Any Inaugural might wish to remind itself of those platforms. Calvinism, Kuyper continued, “protests against State omni-competence, against the horrible conception that no right exists above and beyond existing laws, and against the pride of absolutism, which recognizes no constitutional rights.” Calvinism “built a dam across the absolutistic stream, not by appealing to popular force, nor to the hallucination of human greatness, but by deducing those rights and liberties of social life from the same source from which the high authority of government flows, even the absolute sovereignty of God.”[5]

Such thoughts are indeed contained in Calvin’s Institutes of the Christian Religion,[6] which underwent considerable evolution between editions. The original 1536 edition composed in Basle[7] combined the chapter on civil government with Calvin’s treatment of Christian liberty and ecclesiastical power. Calvin believed that civil government was the second part of a two-fold government, properly chartered to “establish civil justice and outward morality (4:20, 1).

Calvin’s major sections addressed these topics:

(1) the magistrate, who is “the protector and guardian of the laws” (4:20, 3);

(2) the laws, which provide objectivity for governors; and

(3) the people—an early statement of the contract theory later rightly associated with Ponet, Beza, the Vindiciae, Buchanan, and Althusius.[8]

Calvin believed that civil government supplied an example of how God had compassionately provided for mankind; the sphere of human government, thus, was a gracious token for human culture much like the law itself. The task of the civil ruler was to ensure “that a public manifestation of religion may exist among Christians, and that humanity be maintained among men.” If no civil government existed or if depraved men perceived that they could go “scot-free (4:20, 2),” they surely would opt for sin and society would deteriorate into chaos. On one occasion, Calvin likened such anarchy to living “pell-mell, like rats in straw.” He argued that God does not bid persons to “lay aside their authority and retire to private life, but submit to Christ the power with which they have been invested, that he alone may tower over all.” Calvin believed that “powers are from God, not as pestilence, and famine, and wars, and other visitations for sin, are said to be from him; but because he has appointed them for the legitimate and just government of the world. For though tyrannies and unjust exercise of power, as they are full of disorder, are not an ordained government; yet the right of government is ordained by God for the well-being of mankind.”[9]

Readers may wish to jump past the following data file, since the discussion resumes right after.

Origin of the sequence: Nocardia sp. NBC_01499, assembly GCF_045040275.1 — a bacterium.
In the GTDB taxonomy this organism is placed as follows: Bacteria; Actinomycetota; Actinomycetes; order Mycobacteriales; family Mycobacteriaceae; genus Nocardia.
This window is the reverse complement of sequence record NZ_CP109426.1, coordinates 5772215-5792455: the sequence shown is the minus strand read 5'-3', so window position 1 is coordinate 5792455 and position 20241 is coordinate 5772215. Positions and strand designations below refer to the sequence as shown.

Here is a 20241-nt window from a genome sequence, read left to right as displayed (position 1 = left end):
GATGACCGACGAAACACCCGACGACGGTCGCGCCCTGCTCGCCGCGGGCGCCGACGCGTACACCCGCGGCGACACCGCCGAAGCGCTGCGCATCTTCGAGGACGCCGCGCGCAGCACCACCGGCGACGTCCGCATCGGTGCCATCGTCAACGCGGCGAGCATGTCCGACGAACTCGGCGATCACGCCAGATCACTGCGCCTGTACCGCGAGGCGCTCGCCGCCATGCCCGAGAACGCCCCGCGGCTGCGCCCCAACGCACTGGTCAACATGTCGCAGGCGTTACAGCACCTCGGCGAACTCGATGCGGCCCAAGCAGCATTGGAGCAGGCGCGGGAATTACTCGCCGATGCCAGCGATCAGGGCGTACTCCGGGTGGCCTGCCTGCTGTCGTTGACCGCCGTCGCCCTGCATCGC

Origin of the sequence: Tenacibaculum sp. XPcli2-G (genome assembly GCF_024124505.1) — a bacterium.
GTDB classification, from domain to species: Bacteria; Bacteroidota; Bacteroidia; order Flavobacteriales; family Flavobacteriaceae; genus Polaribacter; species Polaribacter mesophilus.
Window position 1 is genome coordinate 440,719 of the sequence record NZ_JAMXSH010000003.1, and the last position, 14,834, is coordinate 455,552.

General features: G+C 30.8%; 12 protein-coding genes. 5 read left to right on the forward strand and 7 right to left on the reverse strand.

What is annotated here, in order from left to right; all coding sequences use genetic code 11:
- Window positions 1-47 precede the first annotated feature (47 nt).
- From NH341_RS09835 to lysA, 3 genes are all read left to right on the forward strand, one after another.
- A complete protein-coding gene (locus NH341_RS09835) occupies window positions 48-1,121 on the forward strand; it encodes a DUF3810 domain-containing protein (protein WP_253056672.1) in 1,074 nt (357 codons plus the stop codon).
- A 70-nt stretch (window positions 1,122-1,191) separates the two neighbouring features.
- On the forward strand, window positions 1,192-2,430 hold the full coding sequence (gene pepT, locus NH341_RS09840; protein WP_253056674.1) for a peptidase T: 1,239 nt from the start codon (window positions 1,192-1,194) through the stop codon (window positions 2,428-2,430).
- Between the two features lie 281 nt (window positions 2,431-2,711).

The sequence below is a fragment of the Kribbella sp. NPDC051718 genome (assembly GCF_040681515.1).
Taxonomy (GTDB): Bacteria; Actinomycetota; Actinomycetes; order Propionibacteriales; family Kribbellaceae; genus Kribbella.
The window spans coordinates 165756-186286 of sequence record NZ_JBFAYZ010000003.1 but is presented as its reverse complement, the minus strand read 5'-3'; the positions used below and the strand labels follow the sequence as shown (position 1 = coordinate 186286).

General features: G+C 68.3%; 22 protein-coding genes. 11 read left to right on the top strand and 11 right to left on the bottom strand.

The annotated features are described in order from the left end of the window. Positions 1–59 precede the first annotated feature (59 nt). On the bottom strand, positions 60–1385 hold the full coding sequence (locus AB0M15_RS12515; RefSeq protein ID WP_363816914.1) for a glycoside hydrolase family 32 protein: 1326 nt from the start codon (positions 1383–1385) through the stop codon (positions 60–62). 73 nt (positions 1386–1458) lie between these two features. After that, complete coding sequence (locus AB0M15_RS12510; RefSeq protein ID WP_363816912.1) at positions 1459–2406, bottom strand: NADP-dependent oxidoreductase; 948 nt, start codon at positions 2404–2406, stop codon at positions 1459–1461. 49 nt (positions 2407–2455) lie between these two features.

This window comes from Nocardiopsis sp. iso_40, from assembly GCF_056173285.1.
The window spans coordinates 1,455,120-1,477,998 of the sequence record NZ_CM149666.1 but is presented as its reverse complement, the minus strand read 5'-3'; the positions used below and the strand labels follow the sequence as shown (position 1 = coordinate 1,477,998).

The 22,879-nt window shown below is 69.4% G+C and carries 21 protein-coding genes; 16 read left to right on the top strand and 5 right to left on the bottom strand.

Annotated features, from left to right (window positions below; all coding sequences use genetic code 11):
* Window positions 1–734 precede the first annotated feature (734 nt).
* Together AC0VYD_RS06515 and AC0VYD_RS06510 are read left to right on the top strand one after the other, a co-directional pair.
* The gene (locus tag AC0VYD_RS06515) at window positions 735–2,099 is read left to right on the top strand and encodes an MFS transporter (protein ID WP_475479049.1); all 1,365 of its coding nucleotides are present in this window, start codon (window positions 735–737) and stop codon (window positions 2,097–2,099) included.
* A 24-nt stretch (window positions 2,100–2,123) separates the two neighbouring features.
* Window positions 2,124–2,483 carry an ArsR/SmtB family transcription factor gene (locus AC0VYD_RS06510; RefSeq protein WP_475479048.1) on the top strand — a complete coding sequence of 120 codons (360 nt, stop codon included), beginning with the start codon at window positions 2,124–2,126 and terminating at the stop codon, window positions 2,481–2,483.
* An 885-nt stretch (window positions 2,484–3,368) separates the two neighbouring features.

However, after his final edition of the Institutes (1559), in the final 5 years of his life, he made numerous comments that provide a launching pad for modern republics.

Now, following that introductory bibliographic excursion, below will follow my 5 points of advice for any government—and those which have instituted these have provided much of the liberty and stability that is most admired.

Calvin, of course, was not alone. With a passionate style, Ponet’s 1556 Short Treatise on Political Power argued for the following, which ideas might be recalled at an Inauguration:

  • The people could hold a ruler, who was to be viewed as the servant of citizens, accountable.
  • Overthrow, even if forceful, was permitted under certain conditions.
  • The basis for just governance was transcendental as well as universal.
  • Government was to be limited in scope and in force.
  • Authority was to be diffused among various spheres, not concentrated in one office.
  • Checks and balances, via ephors or tribunes, were necessary.

These and other tenets of Calvinism would become standard fare in lands where the Reformed faith spread.[10] The ideas (1) that God is the Superior Governor, (2) that man is a fallen sinner, and (3) that law, fixed constitutions, and decentralization of power are all necessary delimiters of human aggression became the signature of Calvinism in political forums. Later Hotman, Daneau and Althusius expanded these themes as the tradition developed.